As I was leaving the memorial, my mom was calling me and I had missed it. I tried calling her back but my phone was dropping calls. I tried calling or texting about everyone in my phone. Texts were going through but not phone calls. Texting is fine, but hearing someone’s voice is so much more comforting sometimes. It was a scary moment. I then decided I needed to go home immediately. Everything at the Mall was shutting down anyways. Security was not letting people go up the stairs of the Lincoln Memorial, not to mention the Reflecting Pool was being gutted and reconstructed. I called my mom like 10 times, finally got a hold of her and she said that all federal buildings had been evacuated. She was headed home. My dad didn’t pick up the phone for like an hour, and later he said he didn’t get my texts until hours later.  My friend who came with me on the trip had to use my phone to call her mom because hers had died. I got the text from Kideem, who lives in Virginia, about the earthquake before I felt it myself. Think about that: the best way to throw modern society into a frenzy would definitely be to take out telecommunications. We feel lost without our iPhones, Blackberrys and Androids.

The streets were filled with people. Police were directing traffic through the maze of downtown D.C. I don’t know if this guy had planned to be there or if it was a spur of the moment thing, but a random guy in a suit with a megahorn was on the corner shouting statements of Apocalypse and repentance.

The Metro station was packed. The trains made me sympathize with the sardines. On the train, a creepy old guy with dingy gray hair and an untamed beard wearing a striped dress shirt and waist high greenish gray pants kept staring at me out of his squinty eyes. And the train moved 15 miles an hour. Just great.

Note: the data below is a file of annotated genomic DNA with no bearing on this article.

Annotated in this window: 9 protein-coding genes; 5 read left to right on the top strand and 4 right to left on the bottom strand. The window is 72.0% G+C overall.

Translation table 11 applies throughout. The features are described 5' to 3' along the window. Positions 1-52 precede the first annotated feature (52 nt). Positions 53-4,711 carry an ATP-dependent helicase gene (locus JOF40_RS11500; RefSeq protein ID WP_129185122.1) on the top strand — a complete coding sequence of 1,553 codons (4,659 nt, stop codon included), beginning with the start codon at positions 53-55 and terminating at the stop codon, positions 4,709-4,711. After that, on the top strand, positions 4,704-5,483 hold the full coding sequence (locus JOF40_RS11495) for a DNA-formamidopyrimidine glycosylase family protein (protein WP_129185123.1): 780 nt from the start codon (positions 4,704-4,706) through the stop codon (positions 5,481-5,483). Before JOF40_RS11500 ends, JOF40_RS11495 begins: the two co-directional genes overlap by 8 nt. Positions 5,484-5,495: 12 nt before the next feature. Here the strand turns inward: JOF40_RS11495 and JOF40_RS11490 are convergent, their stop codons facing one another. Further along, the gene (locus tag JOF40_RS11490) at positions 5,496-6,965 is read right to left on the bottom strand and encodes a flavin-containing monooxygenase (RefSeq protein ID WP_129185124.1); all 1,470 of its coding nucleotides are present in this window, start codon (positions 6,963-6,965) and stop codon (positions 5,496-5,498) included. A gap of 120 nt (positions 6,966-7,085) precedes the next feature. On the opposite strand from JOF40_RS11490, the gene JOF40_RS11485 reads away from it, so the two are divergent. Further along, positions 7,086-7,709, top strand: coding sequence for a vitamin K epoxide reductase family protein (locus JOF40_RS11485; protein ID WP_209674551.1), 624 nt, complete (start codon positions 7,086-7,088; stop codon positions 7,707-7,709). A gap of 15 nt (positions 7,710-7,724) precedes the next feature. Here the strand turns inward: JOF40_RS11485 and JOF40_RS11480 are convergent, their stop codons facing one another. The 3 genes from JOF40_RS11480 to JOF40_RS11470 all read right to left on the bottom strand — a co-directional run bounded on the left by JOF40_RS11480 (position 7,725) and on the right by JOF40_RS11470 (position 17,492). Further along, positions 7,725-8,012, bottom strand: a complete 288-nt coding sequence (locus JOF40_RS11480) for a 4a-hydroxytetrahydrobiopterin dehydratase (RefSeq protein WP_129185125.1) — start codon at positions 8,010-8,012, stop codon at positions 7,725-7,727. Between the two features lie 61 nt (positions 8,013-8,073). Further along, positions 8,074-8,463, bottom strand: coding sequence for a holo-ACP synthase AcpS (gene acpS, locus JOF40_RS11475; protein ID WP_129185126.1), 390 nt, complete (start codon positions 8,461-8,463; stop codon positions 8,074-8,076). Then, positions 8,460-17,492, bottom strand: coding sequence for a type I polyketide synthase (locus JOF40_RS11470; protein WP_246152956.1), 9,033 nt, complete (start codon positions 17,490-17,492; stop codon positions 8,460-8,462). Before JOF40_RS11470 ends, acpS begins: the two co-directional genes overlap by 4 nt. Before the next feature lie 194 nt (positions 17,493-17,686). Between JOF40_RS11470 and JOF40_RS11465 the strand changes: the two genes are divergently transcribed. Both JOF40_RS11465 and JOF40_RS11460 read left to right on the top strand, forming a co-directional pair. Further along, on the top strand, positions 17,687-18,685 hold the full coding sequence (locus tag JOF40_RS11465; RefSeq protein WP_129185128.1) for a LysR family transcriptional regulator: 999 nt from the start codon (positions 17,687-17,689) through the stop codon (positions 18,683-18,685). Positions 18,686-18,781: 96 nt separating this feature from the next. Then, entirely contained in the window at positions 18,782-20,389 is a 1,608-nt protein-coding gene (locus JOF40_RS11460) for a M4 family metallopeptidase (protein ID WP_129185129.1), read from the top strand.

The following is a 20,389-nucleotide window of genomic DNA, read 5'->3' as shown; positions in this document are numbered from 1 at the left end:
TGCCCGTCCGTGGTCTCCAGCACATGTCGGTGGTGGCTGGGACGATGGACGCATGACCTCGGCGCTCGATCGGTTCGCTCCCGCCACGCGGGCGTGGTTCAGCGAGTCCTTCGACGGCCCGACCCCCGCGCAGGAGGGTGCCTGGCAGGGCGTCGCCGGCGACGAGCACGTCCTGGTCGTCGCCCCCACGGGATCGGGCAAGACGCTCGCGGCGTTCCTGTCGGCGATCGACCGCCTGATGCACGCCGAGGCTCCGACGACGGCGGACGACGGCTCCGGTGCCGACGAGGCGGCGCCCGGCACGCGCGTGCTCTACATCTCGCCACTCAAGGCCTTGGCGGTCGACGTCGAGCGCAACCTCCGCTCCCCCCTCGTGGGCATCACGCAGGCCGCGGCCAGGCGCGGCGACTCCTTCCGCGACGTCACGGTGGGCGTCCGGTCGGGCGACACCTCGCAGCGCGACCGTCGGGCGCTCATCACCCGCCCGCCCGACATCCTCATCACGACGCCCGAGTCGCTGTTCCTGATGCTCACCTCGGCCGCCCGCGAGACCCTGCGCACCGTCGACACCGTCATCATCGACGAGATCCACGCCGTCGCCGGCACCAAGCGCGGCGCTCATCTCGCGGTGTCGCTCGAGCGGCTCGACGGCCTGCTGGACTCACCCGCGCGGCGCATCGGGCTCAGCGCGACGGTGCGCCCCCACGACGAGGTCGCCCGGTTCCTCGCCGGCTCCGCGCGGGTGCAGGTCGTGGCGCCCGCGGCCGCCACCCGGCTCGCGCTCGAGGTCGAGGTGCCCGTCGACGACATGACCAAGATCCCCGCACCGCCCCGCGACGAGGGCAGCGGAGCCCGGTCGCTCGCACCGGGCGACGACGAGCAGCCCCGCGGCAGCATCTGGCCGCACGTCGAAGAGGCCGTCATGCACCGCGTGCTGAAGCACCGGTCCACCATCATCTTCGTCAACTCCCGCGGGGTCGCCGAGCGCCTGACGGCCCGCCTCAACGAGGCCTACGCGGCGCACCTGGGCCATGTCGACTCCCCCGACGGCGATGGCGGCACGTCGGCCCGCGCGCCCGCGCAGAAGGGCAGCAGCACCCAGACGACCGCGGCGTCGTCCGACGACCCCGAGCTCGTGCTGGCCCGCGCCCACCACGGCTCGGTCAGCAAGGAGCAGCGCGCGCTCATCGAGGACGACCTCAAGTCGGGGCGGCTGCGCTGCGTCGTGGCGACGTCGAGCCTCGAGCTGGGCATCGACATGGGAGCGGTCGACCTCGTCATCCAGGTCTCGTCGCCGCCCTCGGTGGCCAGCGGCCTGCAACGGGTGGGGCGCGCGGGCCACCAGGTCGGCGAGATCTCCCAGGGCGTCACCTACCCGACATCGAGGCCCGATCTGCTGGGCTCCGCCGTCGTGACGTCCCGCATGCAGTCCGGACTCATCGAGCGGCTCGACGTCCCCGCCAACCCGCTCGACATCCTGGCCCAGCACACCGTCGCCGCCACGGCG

Finally, after at least a two hour commute that normally takes about 45 minutes, I’m home. My mom is safe and the news is reporting that the Washington Monument has a crack in it due to the earthquake. Immediately, hundreds of jokes sprung up about the Monument (“The Monument isn’t the only crooked thing in Washington!) but the MLK Memorial remained untouched. That’s just like King–in the midst of imminent danger, he still stands his ground.

The 5.8 earthquake that hit D.C. was just the beginning of our troubles.  Hurricane Irene was predicted to ravage the East Coast. The Dedication Weekend has been cancelled. Everything scheduled for Friday is going to happen, but Saturday and Sunday are going to be rescheduled. I’m glad I was able to get out there when I did.